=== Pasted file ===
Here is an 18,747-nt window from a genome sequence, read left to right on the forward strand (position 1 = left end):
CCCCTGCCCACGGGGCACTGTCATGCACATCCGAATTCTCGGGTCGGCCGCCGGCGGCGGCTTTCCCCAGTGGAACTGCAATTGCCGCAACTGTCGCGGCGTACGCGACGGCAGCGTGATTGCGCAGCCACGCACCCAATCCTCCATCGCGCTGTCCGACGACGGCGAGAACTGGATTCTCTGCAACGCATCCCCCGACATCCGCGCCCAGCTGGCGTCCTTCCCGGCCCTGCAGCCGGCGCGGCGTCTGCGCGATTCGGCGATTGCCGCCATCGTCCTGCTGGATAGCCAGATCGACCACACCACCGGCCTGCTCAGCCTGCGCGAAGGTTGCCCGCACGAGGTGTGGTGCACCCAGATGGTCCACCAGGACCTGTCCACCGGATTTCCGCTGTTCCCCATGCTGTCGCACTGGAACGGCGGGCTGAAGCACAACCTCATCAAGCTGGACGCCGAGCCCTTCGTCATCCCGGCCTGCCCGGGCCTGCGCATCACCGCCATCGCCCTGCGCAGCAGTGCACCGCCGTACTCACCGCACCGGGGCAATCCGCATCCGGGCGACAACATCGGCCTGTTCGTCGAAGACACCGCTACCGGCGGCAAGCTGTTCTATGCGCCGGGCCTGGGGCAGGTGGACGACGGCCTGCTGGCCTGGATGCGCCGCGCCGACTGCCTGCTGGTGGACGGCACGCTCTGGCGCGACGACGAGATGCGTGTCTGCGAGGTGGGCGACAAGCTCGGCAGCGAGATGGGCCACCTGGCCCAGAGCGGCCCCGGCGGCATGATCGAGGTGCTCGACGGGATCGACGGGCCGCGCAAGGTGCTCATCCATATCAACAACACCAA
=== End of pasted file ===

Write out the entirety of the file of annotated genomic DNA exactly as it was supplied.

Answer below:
Here is an 18,747-nt window from a genome sequence, read left to right on the forward strand (position 1 = left end):
CCCCTGCCCACGGGGCACTGTCATGCACATCCGAATTCTCGGGTCGGCCGCCGGCGGCGGCTTTCCCCAGTGGAACTGCAATTGCCGCAACTGTCGCGGCGTACGCGACGGCAGCGTGATTGCGCAGCCACGCACCCAATCCTCCATCGCGCTGTCCGACGACGGCGAGAACTGGATTCTCTGCAACGCATCCCCCGACATCCGCGCCCAGCTGGCGTCCTTCCCGGCCCTGCAGCCGGCGCGGCGTCTGCGCGATTCGGCGATTGCCGCCATCGTCCTGCTGGATAGCCAGATCGACCACACCACCGGCCTGCTCAGCCTGCGCGAAGGTTGCCCGCACGAGGTGTGGTGCACCCAGATGGTCCACCAGGACCTGTCCACCGGATTTCCGCTGTTCCCCATGCTGTCGCACTGGAACGGCGGGCTGAAGCACAACCTCATCAAGCTGGACGCCGAGCCCTTCGTCATCCCGGCCTGCCCGGGCCTGCGCATCACCGCCATCGCCCTGCGCAGCAGTGCACCGCCGTACTCACCGCACCGGGGCAATCCGCATCCGGGCGACAACATCGGCCTGTTCGTCGAAGACACCGCTACCGGCGGCAAGCTGTTCTATGCGCCGGGCCTGGGGCAGGTGGACGACGGCCTGCTGGCCTGGATGCGCCGCGCCGACTGCCTGCTGGTGGACGGCACGCTCTGGCGCGACGACGAGATGCGTGTCTGCGAGGTGGGCGACAAGCTCGGCAGCGAGATGGGCCACCTGGCCCAGAGCGGCCCCGGCGGCATGATCGAGGTGCTCGACGGGATCGACGGGCCGCGCAAGGTGCTCATCCATATCAACAACACCAA